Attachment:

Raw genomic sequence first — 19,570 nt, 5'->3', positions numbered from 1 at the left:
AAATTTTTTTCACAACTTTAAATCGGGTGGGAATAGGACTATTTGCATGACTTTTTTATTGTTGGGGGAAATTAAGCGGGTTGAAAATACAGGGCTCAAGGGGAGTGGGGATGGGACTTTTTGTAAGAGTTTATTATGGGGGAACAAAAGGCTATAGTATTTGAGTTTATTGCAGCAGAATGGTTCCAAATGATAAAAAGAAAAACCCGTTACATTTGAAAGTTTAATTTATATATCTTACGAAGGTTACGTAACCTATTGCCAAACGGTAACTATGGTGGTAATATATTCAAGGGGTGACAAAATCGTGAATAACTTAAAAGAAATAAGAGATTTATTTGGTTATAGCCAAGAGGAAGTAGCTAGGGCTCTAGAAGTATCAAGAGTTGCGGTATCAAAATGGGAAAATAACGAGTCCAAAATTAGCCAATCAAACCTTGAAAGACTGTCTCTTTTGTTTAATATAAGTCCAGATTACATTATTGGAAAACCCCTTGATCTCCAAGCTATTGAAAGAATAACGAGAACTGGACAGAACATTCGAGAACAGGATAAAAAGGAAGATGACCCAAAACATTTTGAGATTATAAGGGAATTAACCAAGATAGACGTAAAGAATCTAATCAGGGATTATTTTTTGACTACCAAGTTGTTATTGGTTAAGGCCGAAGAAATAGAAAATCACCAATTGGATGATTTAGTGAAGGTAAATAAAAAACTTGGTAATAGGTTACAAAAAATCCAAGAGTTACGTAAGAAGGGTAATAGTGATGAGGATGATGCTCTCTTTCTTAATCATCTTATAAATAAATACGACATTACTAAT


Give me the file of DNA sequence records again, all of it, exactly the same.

Raw genomic sequence first — 19,570 nt, 5'->3', positions numbered from 1 at the left:
AAATTTTTTTCACAACTTTAAATCGGGTGGGAATAGGACTATTTGCATGACTTTTTTATTGTTGGGGGAAATTAAGCGGGTTGAAAATACAGGGCTCAAGGGGAGTGGGGATGGGACTTTTTGTAAGAGTTTATTATGGGGGAACAAAAGGCTATAGTATTTGAGTTTATTGCAGCAGAATGGTTCCAAATGATAAAAAGAAAAACCCGTTACATTTGAAAGTTTAATTTATATATCTTACGAAGGTTACGTAACCTATTGCCAAACGGTAACTATGGTGGTAATATATTCAAGGGGTGACAAAATCGTGAATAACTTAAAAGAAATAAGAGATTTATTTGGTTATAGCCAAGAGGAAGTAGCTAGGGCTCTAGAAGTATCAAGAGTTGCGGTATCAAAATGGGAAAATAACGAGTCCAAAATTAGCCAATCAAACCTTGAAAGACTGTCTCTTTTGTTTAATATAAGTCCAGATTACATTATTGGAAAACCCCTTGATCTCCAAGCTATTGAAAGAATAACGAGAACTGGACAGAACATTCGAGAACAGGATAAAAAGGAAGATGACCCAAAACATTTTGAGATTATAAGGGAATTAACCAAGATAGACGTAAAGAATCTAATCAGGGATTATTTTTTGACTACCAAGTTGTTATTGGTTAAGGCCGAAGAAATAGAAAATCACCAATTGGATGATTTAGTGAAGGTAAATAAAAAACTTGGTAATAGGTTACAAAAAATCCAAGAGTTACGTAAGAAGGGTAATAGTGATGAGGATGATGCTCTCTTTCTTAATCATCTTATAAATAAATACGACATTACTAAT